Horror in the dark woods
It's been eight years since artist and single mom Rebecca Underhill was abducted and left to die in an old broken down house located in the middle of the dark woods. But even if her abductor, Joseph William Whalen, has since been killed, another, more insidious evil is once more out to get her in the form of the Skinner. The son of an abusive butcher, Skinner intends on finishing the job Whalen started but failed at.
How is he going to get to Rebecca?
He's going to do it through her children, by luring them into the cornfield behind the old farmhouse they live in.
Horror in the depths
Now, armed with the knowledge that the Skinner has escaped incarceration at a downstate facility for the criminally insane, Rebecca must face the most horrifying challenge of her adult life: rescuing the children not from a house in the woods, but from the abandoned tunnels that run underneath her property.
But the Skinner is watching Rebecca's every move.
The horrifying question is, will she live long enough to save the children?
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"It's your corn, your memories."
Rebecca Underhill still lives in the old remote amily house from which she and her sister were abducted eight years before. Her twin is now dead, as is their torturer, and, too, her husband Michael. She and close friend, Robyn, bring up their two children, a boy and girl, together. All is well until the children start to claim to see a boogieman standing in the cornfield behind the old house.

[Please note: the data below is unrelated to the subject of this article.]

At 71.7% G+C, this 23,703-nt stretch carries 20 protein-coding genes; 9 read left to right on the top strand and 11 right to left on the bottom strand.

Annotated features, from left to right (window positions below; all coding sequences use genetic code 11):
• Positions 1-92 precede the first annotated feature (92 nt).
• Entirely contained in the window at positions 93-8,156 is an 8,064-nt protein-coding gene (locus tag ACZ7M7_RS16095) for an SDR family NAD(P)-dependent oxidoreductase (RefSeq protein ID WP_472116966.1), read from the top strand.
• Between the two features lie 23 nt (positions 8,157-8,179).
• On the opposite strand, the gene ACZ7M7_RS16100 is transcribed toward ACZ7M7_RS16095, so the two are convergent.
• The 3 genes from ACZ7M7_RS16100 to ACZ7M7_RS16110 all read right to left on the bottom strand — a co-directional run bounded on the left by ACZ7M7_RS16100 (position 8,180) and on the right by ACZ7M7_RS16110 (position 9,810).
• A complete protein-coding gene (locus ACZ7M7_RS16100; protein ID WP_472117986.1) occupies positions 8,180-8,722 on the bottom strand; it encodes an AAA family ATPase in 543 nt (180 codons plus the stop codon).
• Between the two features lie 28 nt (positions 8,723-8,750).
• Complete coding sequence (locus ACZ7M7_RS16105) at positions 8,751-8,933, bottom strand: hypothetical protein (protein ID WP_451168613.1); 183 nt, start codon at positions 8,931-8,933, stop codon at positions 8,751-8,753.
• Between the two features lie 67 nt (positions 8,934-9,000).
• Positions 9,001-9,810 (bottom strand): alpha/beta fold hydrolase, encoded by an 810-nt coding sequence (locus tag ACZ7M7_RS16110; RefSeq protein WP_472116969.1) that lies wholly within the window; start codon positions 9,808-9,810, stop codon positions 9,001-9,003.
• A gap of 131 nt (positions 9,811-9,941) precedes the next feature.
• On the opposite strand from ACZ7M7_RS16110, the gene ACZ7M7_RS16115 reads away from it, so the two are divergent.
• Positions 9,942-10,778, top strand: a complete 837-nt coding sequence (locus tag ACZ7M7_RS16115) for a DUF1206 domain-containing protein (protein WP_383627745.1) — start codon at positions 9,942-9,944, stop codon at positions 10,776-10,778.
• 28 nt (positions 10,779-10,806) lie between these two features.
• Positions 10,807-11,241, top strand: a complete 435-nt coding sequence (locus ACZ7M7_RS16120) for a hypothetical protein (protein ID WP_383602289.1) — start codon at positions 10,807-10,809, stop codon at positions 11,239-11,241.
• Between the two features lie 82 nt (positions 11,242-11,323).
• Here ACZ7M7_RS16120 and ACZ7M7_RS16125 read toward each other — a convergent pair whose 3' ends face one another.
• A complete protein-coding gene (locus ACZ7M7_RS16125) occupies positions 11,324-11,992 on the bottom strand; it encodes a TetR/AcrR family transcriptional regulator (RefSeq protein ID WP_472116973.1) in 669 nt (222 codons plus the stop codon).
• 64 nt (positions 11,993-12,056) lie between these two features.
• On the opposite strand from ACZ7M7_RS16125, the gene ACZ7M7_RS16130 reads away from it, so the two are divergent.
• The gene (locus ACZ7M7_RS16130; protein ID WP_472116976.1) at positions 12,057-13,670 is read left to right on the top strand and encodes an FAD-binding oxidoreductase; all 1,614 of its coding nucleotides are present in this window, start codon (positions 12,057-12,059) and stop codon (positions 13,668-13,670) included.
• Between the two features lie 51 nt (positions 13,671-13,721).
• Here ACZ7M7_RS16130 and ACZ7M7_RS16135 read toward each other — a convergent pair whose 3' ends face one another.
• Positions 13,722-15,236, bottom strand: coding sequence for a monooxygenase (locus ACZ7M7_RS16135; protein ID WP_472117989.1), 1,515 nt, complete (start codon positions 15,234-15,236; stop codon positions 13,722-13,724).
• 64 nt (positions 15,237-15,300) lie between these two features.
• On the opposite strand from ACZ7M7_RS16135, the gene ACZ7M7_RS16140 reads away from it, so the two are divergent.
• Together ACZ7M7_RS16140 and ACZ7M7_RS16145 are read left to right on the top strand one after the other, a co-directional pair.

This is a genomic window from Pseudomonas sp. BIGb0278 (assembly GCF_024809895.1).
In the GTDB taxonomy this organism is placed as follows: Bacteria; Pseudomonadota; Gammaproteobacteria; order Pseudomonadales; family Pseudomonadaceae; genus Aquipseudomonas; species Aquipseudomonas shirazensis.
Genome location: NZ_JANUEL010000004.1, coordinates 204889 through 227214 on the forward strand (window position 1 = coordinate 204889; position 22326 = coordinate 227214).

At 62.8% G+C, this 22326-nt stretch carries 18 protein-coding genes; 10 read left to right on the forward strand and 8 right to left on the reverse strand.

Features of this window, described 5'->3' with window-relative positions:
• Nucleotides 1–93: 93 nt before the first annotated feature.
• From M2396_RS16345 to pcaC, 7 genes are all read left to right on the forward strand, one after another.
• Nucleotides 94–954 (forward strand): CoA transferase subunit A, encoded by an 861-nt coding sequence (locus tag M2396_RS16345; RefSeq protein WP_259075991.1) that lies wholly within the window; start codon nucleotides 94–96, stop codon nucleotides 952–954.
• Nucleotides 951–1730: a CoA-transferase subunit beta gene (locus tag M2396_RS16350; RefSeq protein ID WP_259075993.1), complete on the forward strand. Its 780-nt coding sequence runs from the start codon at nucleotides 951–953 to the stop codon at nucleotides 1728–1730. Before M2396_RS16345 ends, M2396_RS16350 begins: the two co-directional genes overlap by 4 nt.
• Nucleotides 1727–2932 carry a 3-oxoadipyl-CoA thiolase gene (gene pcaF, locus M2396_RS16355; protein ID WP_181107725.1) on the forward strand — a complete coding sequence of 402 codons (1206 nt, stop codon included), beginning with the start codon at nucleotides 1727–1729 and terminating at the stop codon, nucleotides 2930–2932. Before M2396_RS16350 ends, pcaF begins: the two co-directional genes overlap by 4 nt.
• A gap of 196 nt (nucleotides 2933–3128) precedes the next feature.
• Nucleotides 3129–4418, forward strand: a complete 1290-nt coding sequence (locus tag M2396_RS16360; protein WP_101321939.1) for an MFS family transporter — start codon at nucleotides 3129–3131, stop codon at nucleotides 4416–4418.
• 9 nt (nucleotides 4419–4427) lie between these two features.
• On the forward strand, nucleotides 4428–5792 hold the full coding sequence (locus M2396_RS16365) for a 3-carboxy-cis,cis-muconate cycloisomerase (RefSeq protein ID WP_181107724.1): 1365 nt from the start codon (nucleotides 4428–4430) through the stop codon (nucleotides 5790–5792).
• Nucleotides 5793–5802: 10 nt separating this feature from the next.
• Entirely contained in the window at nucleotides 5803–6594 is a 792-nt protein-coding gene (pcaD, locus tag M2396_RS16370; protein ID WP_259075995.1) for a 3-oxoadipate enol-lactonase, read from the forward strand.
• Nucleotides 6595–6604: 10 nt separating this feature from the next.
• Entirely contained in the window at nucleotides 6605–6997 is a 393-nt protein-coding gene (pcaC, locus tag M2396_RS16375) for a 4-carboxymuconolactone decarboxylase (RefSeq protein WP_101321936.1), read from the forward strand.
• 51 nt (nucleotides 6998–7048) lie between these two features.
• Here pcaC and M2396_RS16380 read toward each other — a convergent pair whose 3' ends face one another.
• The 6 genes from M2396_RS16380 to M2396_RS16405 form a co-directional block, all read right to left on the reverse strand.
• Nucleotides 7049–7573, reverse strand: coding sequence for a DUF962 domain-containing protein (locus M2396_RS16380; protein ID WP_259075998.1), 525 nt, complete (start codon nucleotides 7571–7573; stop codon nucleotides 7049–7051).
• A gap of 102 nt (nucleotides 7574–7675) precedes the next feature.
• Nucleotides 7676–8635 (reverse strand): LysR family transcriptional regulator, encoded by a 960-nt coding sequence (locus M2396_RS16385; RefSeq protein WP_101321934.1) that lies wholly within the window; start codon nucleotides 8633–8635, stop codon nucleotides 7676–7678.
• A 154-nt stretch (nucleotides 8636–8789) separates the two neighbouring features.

Although the second in a trilogy, it is completely unnecessary to be familiar with book one. And is a standalone, any past information necessary being skilfully woven into the early stages of the book. It is a very creepy story, far more dependent on growing fear rather than visual blood and gore, though there is some of the latter. The narrator, Evie Cameron, has a pleasant, easy to hear voice and she reads with a steady passion but without over dramatisation, which increase the creepiness overall. Much of the book is presented in the first person, from Rebecca's point of view, and the impression is one of a woman still damaged by the past events but trying, understandably, to bury them. And when past fears burst into the present, she reacts with anger, not submission.
Mr.Zandri is a master at summoning up atmosphere with few words, leaving his readers to use imagination. And with Ms.Cameron's narration, the book becomes almost hypnotic. I was gifted The Ashes by the rights holder, via Audiobook Boom. It is not my usual genre of reading but, although not really tempted to now read book one, I am very much looking forward to the final story of the Rebecca Underhill trilogy, especially if it, once again, read by this narrator.
- Norma Miles